Tell us a little about your background
I’m from northern Arizona, the Tonto national forest area, I grew up in a little community called Whispering Pines. There is a large indigenous community there, the Apache and the Navajo Native Americans. As a child I truly listened to the pines, trees communicate with you, if you listen carefully. I moved to Colorado about 20 years ago, I was a single mom and wanted better educational opportunities for all three of us to pursue. I attended Colorado School of Clinical Herbalism about 4 years ago and received my certificate in Fundamentals of Medical Herbalism. Since then, I’ve been a practicing Professional Herbalist. I have my own business on the side called Herbal Vice. A key part of my business is growing the herbs used for my herbal preparations. The reason I do that is because I like to practice bioregional herbalism to really connect the whole circle. Growing a calendula seed to making an infused calendula oil, you really get to know the plant and what it’s good for, and you make potent herbal preparations.
What is your role at WishGarden?
I am the Sourcing and Purchasing Manager. From a day-to-day perspective, I work to find sustainable sources of raw materials for WishGarden to make our beautiful tinctures. I work closely with farmers and wild crafters in the industry. Everything starts with sourcing – it’s the square one. I make sure the suppliers are not only growing things correctly, but also drying them correctly, so they are passing our quality assurance specifications. I make sure we are using material that doesn’t have bacteria in it or other pesky organisms that can cause adverse reactions.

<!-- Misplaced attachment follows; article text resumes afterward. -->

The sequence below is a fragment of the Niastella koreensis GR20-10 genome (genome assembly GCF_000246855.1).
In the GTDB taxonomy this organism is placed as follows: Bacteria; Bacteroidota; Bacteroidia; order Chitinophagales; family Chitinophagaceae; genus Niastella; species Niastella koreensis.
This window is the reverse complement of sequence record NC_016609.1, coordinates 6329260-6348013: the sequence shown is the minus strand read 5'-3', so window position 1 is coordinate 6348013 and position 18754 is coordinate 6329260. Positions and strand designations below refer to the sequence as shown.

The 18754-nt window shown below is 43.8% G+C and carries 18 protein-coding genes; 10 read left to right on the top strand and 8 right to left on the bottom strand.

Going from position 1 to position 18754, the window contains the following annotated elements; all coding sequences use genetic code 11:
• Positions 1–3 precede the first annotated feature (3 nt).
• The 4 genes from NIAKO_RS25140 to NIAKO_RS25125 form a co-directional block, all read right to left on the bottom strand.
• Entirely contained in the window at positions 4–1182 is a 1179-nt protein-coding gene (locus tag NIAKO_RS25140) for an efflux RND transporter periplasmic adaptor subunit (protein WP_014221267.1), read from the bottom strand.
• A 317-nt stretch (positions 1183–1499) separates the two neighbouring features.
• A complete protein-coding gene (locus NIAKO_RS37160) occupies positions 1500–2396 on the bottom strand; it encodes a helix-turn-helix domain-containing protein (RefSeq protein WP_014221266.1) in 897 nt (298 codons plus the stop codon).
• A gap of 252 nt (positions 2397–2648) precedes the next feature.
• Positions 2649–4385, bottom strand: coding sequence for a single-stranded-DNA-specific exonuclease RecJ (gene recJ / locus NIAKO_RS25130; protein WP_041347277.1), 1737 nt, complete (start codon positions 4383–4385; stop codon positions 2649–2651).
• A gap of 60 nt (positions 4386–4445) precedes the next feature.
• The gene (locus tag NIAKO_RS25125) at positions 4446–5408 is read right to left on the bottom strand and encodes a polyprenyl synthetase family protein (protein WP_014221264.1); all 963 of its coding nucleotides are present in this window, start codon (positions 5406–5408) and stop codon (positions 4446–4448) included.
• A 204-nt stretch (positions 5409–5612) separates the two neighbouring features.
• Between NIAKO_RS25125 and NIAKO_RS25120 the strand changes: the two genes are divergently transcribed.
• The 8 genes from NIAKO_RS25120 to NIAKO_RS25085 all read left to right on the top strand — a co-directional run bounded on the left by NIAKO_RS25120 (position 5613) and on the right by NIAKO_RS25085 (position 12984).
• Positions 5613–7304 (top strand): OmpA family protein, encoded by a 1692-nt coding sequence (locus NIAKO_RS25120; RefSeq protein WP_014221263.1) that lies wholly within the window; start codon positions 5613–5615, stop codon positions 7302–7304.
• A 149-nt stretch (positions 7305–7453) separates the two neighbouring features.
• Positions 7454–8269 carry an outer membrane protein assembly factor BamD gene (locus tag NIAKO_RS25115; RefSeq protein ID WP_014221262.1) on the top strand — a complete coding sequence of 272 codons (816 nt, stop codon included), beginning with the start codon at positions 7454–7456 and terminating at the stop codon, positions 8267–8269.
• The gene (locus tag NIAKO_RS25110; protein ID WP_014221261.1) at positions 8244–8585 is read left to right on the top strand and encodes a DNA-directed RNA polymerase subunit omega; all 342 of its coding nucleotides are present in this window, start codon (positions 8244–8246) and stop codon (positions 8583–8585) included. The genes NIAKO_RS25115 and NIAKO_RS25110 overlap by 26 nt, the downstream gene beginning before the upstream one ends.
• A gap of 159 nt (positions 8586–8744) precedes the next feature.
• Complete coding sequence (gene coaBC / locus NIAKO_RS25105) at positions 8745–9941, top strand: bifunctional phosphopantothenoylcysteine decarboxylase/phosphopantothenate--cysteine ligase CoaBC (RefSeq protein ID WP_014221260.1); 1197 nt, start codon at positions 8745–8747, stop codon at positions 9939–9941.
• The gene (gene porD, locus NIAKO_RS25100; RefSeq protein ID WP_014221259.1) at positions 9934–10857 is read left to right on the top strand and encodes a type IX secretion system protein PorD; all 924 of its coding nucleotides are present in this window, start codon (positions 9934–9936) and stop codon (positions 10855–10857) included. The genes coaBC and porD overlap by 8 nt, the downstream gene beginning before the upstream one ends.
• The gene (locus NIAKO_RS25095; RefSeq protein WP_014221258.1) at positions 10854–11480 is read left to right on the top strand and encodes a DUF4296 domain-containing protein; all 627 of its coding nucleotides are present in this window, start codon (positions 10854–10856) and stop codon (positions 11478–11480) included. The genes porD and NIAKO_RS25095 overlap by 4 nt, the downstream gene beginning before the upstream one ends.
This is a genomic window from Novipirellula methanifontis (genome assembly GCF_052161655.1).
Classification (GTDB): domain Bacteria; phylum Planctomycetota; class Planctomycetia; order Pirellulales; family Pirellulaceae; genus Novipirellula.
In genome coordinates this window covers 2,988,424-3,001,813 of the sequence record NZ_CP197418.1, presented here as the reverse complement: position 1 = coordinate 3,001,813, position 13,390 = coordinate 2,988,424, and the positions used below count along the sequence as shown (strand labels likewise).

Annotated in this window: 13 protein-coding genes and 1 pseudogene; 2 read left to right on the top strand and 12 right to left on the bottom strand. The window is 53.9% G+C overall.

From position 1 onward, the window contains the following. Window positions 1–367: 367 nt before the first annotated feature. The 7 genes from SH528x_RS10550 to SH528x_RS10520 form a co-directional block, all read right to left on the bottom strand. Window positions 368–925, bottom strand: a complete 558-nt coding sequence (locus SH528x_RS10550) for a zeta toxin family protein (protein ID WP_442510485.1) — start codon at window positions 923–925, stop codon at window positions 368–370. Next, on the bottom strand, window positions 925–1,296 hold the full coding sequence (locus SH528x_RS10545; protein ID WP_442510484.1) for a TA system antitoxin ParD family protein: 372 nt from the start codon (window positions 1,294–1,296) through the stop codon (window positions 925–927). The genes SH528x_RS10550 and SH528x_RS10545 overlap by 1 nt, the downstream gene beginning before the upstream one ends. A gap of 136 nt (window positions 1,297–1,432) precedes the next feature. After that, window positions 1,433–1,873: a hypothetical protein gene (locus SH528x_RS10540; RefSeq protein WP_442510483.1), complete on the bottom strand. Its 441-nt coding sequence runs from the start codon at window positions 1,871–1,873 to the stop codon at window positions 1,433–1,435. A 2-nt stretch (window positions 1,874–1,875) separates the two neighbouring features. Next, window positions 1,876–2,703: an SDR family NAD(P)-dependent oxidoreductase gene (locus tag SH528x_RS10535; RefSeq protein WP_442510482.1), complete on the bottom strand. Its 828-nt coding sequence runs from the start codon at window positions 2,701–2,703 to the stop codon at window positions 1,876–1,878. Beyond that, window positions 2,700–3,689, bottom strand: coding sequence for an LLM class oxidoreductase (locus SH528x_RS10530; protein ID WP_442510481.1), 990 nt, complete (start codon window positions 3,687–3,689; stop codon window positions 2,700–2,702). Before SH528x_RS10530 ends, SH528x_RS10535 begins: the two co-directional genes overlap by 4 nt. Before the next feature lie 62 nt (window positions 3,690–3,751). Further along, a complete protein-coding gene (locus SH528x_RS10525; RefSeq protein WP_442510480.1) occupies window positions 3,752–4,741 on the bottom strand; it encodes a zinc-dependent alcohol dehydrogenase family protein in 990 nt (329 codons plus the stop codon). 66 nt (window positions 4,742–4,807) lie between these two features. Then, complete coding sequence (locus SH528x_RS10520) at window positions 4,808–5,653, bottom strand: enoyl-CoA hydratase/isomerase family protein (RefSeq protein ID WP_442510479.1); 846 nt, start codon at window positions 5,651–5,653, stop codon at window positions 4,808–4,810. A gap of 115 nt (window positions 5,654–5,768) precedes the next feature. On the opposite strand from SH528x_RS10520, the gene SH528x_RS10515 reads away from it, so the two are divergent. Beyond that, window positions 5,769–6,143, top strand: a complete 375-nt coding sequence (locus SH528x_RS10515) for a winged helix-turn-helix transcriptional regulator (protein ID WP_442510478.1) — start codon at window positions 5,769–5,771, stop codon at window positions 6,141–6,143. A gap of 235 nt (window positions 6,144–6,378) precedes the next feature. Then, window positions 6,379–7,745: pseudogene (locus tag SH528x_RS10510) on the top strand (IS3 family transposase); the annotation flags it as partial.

Tell us more about your process and how you ensure WishGarden sources sustainably
WishGarden has had sustainable sourcing established for decades now, so it’s pretty easy for me to find a sustainable cultivated or wildcrafted herb. But times are changing in the industry. Half of my job is research – what is the sustainability of the plant and where is it being cultivated? How is it effecting the ecosystem? I develop strong relationships with who is cultivating the plant. I have farmers who directly call me on my cell phone when they have questions about paperwork or an herb that we might need in the fall. We are always thinking ahead. I feel fortunate to have our leadership team support me in our sustainability efforts.
Recently I’ve found myself looking at the United Plant Savers list to identify at-risk species I need to be aware of. If a plant is "critically at-risk" then we stay away from it. The United Plant Savers list updates frequently and as it updates, we want to eliminate any herbs that are no longer sustainably available. For example, we've recently looked at our birth practitioner’s formulas and a couple of herbs in those formulas are no longer sustainable to purchase. Our Research and Development team is committed to phasing it out entirely because of its population risk. Instances like these can cause a snowball effect with reformulations, but it's a brand pillar of ours and we stick to it. Once I've checked the sustainability of an herb and it's sourcing, we prioritize sourcing domestically as a means to lessen our carbon footprint. Is there an organic farmer that I can work with for our yearly needs? Not only are we doing our part to combat climate change, but we are also supporting local farmers.